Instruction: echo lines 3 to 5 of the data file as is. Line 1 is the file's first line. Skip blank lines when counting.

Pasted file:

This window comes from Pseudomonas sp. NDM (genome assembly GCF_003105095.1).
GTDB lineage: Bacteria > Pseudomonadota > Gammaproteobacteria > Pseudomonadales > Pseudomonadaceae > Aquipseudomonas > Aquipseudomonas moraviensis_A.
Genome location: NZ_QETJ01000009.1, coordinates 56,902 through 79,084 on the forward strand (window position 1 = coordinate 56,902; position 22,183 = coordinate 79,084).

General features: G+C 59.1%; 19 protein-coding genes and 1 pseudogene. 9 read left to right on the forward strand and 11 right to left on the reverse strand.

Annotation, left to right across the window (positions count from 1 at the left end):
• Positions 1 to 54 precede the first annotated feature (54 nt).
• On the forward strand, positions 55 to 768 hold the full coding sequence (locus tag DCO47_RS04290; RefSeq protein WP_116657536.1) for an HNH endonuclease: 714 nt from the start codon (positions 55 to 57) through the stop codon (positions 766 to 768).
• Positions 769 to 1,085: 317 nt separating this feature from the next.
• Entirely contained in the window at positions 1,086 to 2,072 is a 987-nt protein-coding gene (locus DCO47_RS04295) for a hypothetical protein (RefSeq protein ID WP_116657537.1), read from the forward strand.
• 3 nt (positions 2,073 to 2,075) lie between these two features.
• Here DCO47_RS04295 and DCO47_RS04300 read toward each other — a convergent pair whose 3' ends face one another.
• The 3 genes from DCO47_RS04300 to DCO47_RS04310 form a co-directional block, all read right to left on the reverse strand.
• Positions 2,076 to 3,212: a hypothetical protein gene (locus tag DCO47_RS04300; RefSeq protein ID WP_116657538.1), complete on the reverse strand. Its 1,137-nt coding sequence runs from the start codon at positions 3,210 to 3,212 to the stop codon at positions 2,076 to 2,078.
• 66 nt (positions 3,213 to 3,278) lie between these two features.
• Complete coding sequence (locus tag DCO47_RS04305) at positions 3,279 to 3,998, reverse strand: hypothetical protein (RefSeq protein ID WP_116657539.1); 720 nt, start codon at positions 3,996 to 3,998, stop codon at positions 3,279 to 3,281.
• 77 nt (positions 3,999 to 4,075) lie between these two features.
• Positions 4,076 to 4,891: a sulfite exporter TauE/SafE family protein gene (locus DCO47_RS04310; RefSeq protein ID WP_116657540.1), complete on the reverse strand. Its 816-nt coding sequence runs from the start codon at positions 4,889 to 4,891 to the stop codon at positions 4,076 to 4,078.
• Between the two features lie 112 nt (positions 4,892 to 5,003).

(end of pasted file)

Genome location: NZ_QETJ01000009.1, coordinates 56,902 through 79,084 on the forward strand (window position 1 = coordinate 56,902; position 22,183 = coordinate 79,084).

General features: G+C 59.1%; 19 protein-coding genes and 1 pseudogene. 9 read left to right on the forward strand and 11 right to left on the reverse strand.

Annotation, left to right across the window (positions count from 1 at the left end):